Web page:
Army Regulation 350–1TrainingArmy Trainingand LeaderDevelopmentHeadquartersDepartment of the ArmyWashington, DC19 August 2014UNCLASSIFIED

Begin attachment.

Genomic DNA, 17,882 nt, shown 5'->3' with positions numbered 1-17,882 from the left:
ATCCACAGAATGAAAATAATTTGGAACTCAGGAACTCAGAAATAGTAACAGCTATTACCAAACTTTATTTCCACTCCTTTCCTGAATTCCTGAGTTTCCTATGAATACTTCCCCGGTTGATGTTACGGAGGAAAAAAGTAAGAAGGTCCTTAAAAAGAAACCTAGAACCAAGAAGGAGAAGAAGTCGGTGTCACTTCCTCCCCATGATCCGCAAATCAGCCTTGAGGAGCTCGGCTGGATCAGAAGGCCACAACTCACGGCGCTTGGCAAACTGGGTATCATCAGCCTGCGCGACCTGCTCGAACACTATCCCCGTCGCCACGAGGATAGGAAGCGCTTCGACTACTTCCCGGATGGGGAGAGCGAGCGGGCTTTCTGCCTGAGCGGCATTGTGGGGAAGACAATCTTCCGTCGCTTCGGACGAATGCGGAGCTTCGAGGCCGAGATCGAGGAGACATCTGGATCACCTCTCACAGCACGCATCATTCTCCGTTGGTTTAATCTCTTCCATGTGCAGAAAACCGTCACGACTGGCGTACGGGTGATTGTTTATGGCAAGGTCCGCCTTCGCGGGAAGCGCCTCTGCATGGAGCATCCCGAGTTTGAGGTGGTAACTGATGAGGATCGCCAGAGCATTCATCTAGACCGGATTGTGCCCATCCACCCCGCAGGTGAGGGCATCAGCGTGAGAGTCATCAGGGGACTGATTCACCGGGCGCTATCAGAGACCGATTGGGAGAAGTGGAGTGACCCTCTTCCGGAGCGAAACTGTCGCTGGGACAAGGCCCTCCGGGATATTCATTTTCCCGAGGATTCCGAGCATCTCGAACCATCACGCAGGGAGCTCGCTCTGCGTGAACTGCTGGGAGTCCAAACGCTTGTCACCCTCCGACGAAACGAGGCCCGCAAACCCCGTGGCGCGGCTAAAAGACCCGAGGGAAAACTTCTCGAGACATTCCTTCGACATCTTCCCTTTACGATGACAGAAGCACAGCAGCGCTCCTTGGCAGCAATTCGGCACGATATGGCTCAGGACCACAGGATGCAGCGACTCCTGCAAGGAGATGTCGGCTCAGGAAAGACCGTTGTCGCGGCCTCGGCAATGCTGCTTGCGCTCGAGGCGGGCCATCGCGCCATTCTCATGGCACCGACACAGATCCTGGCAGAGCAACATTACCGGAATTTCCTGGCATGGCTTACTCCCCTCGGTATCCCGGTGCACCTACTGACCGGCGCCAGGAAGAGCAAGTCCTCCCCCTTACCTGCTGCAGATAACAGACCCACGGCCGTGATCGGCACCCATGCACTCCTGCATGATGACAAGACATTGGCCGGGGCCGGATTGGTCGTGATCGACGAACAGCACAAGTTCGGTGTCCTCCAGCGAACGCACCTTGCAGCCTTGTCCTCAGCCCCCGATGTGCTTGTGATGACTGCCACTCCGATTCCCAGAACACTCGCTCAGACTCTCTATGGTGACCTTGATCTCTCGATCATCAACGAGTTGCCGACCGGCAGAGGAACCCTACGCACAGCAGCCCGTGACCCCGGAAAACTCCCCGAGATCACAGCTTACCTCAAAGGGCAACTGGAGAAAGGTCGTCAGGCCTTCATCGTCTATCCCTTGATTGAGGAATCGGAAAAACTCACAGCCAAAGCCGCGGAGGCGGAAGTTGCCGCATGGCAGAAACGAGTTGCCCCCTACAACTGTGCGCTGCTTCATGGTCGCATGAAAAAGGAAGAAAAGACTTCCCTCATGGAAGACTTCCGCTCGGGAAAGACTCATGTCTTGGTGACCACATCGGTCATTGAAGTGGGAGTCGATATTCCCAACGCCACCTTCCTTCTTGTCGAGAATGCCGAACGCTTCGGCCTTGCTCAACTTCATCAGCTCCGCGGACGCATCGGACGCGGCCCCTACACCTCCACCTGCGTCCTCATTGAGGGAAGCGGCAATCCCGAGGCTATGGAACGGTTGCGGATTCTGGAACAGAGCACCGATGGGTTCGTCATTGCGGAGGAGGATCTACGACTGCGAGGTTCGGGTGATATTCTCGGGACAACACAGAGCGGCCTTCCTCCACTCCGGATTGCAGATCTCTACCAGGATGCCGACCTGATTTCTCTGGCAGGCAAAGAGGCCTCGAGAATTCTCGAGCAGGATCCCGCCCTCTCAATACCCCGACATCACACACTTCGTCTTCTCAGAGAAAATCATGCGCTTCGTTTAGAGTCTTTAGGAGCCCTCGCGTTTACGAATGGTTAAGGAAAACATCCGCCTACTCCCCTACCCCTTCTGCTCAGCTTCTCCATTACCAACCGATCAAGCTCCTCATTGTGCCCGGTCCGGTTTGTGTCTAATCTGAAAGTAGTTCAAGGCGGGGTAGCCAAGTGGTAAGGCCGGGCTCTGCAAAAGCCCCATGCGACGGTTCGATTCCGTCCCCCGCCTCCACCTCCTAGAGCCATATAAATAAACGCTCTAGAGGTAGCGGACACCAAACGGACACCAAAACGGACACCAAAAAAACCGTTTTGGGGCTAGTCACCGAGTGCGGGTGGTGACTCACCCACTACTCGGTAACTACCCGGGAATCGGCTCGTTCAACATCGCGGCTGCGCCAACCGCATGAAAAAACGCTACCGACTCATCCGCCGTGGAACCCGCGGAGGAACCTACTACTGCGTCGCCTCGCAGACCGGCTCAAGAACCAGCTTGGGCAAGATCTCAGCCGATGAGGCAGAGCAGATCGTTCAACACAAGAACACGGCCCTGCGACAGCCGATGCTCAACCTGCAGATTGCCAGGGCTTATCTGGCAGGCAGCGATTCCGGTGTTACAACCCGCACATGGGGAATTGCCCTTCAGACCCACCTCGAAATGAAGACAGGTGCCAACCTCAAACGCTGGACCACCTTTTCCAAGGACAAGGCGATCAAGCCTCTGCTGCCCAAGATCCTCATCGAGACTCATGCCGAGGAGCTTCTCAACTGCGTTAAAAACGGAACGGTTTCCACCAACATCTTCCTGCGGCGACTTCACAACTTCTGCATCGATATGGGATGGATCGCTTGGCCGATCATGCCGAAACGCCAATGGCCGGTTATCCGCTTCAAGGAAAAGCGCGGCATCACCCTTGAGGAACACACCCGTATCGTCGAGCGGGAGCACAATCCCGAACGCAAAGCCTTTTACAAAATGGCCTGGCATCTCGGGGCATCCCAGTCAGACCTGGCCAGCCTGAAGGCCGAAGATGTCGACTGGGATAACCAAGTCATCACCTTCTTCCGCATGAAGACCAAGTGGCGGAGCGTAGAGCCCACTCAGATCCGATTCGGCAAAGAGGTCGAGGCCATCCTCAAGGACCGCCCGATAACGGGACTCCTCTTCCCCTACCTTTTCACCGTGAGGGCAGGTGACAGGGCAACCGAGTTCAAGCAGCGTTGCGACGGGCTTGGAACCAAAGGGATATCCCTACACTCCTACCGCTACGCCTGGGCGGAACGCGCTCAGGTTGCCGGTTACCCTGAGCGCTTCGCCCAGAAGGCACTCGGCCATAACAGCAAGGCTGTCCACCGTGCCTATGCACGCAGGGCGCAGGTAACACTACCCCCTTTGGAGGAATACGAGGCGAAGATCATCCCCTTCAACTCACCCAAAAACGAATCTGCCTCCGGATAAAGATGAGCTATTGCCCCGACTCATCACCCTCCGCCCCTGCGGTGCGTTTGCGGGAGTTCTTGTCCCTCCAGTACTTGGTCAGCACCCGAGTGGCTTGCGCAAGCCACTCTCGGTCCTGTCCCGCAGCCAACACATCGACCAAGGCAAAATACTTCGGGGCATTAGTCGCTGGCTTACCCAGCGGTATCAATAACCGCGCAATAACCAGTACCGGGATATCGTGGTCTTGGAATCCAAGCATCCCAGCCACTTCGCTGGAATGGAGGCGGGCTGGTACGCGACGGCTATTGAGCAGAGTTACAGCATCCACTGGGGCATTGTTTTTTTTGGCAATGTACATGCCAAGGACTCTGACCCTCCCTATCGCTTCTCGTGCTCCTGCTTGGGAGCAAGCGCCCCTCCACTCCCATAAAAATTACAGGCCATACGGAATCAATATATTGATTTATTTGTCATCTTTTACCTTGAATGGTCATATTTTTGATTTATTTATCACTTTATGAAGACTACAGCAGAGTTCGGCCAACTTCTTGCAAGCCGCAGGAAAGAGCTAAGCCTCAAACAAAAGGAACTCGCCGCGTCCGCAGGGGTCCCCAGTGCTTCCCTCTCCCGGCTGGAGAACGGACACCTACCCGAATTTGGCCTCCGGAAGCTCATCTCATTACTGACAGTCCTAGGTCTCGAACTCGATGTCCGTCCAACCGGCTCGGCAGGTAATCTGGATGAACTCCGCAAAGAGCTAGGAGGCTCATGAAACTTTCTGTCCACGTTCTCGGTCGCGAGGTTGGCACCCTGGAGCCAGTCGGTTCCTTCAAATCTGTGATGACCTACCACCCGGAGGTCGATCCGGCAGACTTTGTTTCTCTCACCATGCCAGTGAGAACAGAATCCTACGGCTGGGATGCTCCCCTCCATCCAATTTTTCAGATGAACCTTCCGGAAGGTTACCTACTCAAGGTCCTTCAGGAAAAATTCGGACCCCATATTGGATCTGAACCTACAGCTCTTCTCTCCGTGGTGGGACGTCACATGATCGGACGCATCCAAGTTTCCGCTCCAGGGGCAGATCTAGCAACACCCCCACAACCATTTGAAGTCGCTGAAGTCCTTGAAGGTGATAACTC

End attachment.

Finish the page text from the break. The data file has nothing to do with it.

SUMMARY of CHANGEAR 350–1Army Training and Leader DevelopmentThis major revision, dated 19 August 2014-oEstablishes Individual Development Plan management and the Army CareerTracker; expands Multi-Source Assessment and Feedback; establishes the ArmyLearning Product Development by introducing analysis, design, development,implementation and evaluation (ADDIE)and eliminates Army Training andEducation Development (ATED); removes the combined list of Army TrainingStrategy and Army Leader Development Strategy goals; removes reference toArmy Training and Leader Development Strategy and Army Training and LeaderDevelopment Guidance; establishes the Army Leader Development Forum whichreplaces the Quarterly Leader Development Review (chap 1).oModifies responsibilities of U.S. Army Forces Command and Office of theChief, Army Reserve based on realignment of U.S. Army Reserve Command;deletes Eighth U.S. Army; adds U.S. Army Cyber Command; removes U.S. ArmyForces Command responsibility as Army service component command for JointForces Command (chap 2).oRenames and restructures the Noncommissioned Officer Education System byreplacing Basic Noncommissioned Officer Course with Advanced Leaders Course,and Advanced Noncommissioned Officers’ Course with Senior Leaders Course;renames and restructures Officer Education System by replacing Basic OfficerLeaders Course I, II, and III with Basic Officer Leaders Course A and B,renames Warrant Officer courses; modifies the entry on DA Form 1059 for APFTfailure from achieved marginal course standards to failed course standards;changes the profile waiver criteria to an exception to policy for WarrantOfficer Candidate School and Officer Candidate School; changes the approvallevel for senior service college deferments for lieutenant colonel(promotable) and colonel; deletes the First Sergeant Course adding theCompany Commander First Sergeant Course; aligns Warrior Leader Course toNoncommissioned Officer Education System (chap 3).oRevises and restructures the Civilian Education System; establishes generalpolicy and guidance for the overall administration of Army civilian trainingprograms, including identifying authorities that govern civilian training;clarifies requirements for maintaining civilian training records anddocumentation; clarifies authorized resources and expenses which may be usedto support civilian training; identifies centrally managed civilian trainingcourses/programs (chap 3).oClarifies the source for mandatory training in units; adds unit levelcollective training terms of reference; revises troop schools (chap 4).oRevises and establishes new training standards for language and culturaltraining (chap 8).